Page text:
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Will Eagles' fast-paced offense wear down their D?

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Will Eagles' fast-paced offense wear down their D?

Chip Kelly said that he isn’t worried about the fast pace of his new Eagles’ offense to wear down his defense.

“It’s always about plays run, depending on how man plays the other team can run and our defense [faces],” he said on a conference all with reporters on Wednesday. “I don’t think we’ve run into these issues. I don’t know the exact count in the last game but in our other three preseason game we ran more plays than the other teams we’ve played so our defense was on the field less than our offense.”

If Chip is going to talk numbers to make his case perhaps he should be more familiar with them.

In their four preseason games, the Eagles ran 297 plays while their opponents ran 288. That’s a difference of about two plays per game. But the Eagles’ defense was not on the field less than their offense was.

Philly averaged 27:39 in time of possession, meaning their offense was on the field that long every game. The other team possessed the ball an average of 32:22 so the Eagles defense was on the field five minutes longer than the Philly offense was per game.

Even if you look game by game, what Kelly said doesn’t make any sense. In their first preseason game the Patriots ran six more plays than the Eagles and held the ball about two minutes longer. In the second game against the Panthers the Eagles had a big advantage in terms of plays run, 69-58, and a TOP advantage of a minute and a half. The next week it was the Jaguars with three more plays and about three more minutes of possession. In the preseason finale, the game Kelly couldn’t remember, the Jets ran 85 plays to 72 for Philly and New York had a possession time of over 15 minutes.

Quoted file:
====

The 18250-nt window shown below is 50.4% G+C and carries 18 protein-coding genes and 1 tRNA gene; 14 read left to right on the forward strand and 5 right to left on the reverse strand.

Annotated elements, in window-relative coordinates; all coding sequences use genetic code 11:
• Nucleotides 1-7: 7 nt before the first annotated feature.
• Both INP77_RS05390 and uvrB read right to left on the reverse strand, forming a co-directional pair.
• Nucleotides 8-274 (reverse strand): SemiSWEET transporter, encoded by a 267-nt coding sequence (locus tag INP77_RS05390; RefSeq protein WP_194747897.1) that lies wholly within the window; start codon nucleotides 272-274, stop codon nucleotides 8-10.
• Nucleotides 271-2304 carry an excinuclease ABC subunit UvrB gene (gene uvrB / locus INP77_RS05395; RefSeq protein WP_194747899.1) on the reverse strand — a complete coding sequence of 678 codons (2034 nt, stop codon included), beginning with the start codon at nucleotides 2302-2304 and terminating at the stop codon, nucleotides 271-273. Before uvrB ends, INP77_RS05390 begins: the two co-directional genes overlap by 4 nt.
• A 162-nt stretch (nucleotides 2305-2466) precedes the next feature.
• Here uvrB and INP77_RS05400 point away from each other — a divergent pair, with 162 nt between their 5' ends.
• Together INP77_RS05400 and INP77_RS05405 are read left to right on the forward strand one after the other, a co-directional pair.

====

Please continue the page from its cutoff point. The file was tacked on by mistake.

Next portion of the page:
So, in three of the Eagles’ four preseason games the other team both ran more plays and held the ball longer. That doesn’t exactly fit Kelly’s narrative.

Certainly there are all kinds of caveats here since it was preseason and the first team played about four of the 16 quarters. Things may well play out differently when the season starts. But that is what we have to go on and Kelly brought it up. And, so far, his theory for keeping his defense rested isn’t working.

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#RedskinsTalk Podcast Episode 40 - Seriously, when will the Redskins pick a coordinator?

#RedskinsTalk Podcast Episode 40 - Seriously, when will the Redskins pick a coordinator?

As the Redskins settle into the offseason without both an offensive and defensive coordinator, JP Finlay and Rich Tandler debate who will get the jobs, and when they will be announced. 

RELATED: 2017 NFL MOCK DRAFT 1.0: CORNERING THE MARKET

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Redskins defensive coordinator resume: Jason Tarver

Redskins defensive coordinator resume: Jason Tarver